flickr or google images standard results lists.

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Posted from the new ixda.org
http://www.ixda.org/discuss?post=30633

24 Jun 2008 - 3:43pm
Dave Meeker
2008

A new application that borrows from the same 3-d concepts as
coverflow, searchme.com, etc is called "SpaceTime" -
http://www.spacetime.com/

It is a windows desktop application.

They've introduced a couple new and interesting concepts.

Dave

25 Jun 2008 - 8:11am
Bryan J Busch
2006

I think you guys are onto something. For example, it would be helpful
if searching YouTube provided moving video previews of Search
Results, like Viewzi does:

http://www.viewzi.com/search/videox3/flight conchords

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Posted from the new ixda.org
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25 Jun 2008 - 8:36am
Erin Walsh
2007

This is an excellent question! Thanks Alla!

I echo Andy's comments about familiarity with the list model. That
said, I think the optimal presentation is dependent on what your
audience needs to obtain from the results to take action, and also
the nature of the information you're presenting. I work in the real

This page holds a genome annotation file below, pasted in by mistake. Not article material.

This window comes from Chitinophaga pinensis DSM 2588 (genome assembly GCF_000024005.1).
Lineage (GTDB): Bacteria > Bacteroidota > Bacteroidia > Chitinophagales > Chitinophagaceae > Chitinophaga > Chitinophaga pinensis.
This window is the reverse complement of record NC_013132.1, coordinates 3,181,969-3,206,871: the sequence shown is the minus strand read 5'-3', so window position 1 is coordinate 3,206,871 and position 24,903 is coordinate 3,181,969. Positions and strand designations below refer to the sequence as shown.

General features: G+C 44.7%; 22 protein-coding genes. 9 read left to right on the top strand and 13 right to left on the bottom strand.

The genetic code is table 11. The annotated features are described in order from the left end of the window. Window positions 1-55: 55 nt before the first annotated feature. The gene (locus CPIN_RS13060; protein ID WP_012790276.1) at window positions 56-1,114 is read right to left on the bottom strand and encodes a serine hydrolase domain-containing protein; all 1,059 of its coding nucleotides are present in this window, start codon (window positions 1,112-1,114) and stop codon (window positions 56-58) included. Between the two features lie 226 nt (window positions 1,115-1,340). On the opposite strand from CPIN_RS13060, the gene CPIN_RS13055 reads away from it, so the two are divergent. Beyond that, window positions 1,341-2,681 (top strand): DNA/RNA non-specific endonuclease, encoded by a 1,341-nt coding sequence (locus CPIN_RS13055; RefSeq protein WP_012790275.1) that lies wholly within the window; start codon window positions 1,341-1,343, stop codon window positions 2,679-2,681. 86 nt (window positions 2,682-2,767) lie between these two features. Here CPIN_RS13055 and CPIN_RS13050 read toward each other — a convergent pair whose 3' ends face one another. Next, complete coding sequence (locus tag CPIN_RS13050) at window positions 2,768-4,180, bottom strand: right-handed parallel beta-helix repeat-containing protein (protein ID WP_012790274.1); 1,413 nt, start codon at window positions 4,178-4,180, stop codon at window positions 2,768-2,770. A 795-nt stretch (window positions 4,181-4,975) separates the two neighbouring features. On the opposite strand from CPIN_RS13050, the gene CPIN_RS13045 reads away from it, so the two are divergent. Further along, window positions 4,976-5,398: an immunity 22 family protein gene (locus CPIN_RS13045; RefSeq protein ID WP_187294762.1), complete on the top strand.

estate industry and we're in the midst of a redevelopment ourselves.
In usability testing we were looked at three distinct models of
search results: list view, mapped results (we're in real estate,
remember) and then an image view. (The image view wasn't as large or
slick as searchme.com, but you get the picture.)

In-house we believed the map view would be the most relevant and
provide the most benefit. In testing though, we were very surprised
to learn the map was least favored, while the list and image view
were both heavily used and preferred. The strong propensity toward
the visual image presentation truly surprised me, since the property
seekers were wholly focused on the image rather than also taking
other key criteria such as location, price, etc. into account.

As a side note, last week at UPA Patrick Hoffman touched on this
topic in his "Beyond Web2.0 skins and mashups...." presentation,
thought it was geared toward younger users. It was quite informative
and he discussed the greater ease to scan or flip through visual
images compared to the mental processing of scanning list of text. I
did a horrific job of describing his point, but if you are
interested, I recommend searching for more info.

Again, excellent topic!

On Jun 23, 2008, at 6:20 PM, Alla Zollers wrote:

I was wondering if anyone has seen any unique or interesting search
result
interfaces that break away from the linear model of listing results. The
only thing I have seen recently is: http://searchme.com

Also, in your opinion how usable and/or effective is the list model in
communicating search results?
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27 Jun 2008 - 11:26am
Erin Walsh
2007

his is an excellent question! Thanks Alla!

I echo Andy's comments about familiarity with the list model. That
said, I think the optimal presentation is dependent on what your